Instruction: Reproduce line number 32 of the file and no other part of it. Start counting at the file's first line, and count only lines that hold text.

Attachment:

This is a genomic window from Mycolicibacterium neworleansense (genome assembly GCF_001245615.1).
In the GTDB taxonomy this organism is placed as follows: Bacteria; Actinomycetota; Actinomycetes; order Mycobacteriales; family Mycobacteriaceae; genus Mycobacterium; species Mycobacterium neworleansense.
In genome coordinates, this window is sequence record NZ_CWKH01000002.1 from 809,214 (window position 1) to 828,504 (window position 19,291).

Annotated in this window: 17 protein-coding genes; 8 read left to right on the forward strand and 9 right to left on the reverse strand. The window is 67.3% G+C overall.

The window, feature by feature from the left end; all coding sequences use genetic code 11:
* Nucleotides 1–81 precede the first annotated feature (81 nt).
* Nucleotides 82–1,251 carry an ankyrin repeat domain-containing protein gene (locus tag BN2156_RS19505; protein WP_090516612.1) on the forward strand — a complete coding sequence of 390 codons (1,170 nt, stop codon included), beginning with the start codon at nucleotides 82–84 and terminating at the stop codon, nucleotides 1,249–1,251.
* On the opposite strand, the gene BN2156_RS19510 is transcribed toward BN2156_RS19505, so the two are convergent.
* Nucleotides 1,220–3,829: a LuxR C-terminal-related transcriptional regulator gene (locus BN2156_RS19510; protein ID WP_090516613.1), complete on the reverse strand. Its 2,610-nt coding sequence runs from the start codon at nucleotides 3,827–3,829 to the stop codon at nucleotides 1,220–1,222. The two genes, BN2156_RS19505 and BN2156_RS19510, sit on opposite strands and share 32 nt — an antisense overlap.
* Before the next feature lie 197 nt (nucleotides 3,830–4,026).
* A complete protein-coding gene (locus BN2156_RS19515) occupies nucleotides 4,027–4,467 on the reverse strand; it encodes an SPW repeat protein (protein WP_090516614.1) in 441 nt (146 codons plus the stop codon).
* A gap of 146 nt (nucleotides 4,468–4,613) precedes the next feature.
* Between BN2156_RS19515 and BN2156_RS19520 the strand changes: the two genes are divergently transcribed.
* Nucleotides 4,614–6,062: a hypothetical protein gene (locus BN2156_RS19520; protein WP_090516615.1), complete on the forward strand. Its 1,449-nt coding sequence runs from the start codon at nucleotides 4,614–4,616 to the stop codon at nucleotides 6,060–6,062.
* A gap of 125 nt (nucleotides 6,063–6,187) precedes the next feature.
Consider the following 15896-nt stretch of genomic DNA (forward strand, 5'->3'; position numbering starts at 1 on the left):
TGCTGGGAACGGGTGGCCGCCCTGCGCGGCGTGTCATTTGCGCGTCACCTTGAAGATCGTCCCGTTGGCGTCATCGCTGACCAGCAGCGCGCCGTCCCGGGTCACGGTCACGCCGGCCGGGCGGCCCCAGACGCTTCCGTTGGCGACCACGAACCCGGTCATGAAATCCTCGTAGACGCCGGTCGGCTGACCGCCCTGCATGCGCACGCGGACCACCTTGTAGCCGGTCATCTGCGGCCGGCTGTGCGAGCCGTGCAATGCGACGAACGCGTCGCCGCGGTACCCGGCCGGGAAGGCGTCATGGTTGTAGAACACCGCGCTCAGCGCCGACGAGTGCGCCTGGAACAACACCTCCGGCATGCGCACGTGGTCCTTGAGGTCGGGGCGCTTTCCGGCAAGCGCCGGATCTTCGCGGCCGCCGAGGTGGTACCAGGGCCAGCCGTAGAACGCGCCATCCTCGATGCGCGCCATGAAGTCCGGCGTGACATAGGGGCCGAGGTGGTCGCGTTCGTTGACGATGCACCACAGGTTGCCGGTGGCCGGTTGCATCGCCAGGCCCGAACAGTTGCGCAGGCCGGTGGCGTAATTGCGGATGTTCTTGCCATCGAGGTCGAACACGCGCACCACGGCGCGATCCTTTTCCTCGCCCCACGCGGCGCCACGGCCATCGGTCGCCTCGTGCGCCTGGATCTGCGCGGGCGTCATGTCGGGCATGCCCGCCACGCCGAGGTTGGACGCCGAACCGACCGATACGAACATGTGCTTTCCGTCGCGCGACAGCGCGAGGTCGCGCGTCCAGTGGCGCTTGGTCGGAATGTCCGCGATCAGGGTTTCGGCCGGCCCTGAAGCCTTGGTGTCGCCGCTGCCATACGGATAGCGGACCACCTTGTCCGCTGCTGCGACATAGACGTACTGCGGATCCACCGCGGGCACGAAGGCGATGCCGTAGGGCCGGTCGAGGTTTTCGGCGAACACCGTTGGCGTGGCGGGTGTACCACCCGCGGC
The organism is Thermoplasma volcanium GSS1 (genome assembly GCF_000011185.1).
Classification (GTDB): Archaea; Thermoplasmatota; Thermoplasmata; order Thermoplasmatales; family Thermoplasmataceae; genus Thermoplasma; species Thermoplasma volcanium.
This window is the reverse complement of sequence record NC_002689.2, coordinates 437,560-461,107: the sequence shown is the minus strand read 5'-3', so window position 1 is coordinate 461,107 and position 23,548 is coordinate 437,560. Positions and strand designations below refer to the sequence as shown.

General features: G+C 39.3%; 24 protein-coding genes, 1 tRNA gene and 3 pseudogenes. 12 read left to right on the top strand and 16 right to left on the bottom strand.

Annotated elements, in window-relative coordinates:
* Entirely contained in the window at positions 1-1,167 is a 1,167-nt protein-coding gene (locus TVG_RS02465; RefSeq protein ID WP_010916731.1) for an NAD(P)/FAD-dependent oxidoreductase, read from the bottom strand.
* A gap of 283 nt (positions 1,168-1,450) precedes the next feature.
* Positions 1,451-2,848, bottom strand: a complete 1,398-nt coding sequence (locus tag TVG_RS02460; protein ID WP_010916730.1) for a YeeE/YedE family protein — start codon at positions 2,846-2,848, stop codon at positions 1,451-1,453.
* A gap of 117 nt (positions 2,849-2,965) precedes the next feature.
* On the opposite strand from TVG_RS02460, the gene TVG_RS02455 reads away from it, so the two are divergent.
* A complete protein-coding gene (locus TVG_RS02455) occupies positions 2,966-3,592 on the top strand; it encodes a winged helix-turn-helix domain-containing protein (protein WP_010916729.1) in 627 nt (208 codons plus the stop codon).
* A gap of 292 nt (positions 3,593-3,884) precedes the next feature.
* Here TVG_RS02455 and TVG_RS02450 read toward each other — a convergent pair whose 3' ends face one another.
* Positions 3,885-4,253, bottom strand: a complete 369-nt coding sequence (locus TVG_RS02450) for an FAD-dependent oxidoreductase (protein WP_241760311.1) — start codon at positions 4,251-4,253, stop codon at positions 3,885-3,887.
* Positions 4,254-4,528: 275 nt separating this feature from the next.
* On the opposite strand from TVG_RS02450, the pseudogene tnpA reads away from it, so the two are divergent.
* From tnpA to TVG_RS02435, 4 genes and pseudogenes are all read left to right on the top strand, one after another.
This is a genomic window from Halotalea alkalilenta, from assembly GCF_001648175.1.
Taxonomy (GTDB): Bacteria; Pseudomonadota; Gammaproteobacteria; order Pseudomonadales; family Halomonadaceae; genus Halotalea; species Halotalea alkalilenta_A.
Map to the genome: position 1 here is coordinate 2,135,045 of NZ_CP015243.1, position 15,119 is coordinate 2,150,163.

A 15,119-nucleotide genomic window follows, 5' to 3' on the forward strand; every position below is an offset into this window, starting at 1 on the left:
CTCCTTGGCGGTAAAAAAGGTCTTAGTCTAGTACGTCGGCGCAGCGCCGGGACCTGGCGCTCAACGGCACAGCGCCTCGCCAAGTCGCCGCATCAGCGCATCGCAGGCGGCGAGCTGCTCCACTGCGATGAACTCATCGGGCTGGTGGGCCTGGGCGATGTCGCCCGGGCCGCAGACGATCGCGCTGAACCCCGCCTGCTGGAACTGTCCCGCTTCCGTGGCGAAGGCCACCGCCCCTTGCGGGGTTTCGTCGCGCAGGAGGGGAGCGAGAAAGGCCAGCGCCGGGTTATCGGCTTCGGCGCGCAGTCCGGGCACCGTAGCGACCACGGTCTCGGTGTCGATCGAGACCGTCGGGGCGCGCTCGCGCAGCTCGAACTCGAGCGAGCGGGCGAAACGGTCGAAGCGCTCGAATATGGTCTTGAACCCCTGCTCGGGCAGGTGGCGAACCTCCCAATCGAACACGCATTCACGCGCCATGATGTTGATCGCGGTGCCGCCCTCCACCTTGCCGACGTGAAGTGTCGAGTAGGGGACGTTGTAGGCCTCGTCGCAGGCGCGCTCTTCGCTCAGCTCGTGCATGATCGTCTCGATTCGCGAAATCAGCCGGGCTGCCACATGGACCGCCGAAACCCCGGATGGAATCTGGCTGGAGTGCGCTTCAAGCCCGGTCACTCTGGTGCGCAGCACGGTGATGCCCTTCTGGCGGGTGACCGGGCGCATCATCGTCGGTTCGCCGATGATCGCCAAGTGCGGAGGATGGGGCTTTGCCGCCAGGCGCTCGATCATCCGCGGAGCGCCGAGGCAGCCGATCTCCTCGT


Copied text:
* Positions 4,254-4,528: 275 nt separating this feature from the next.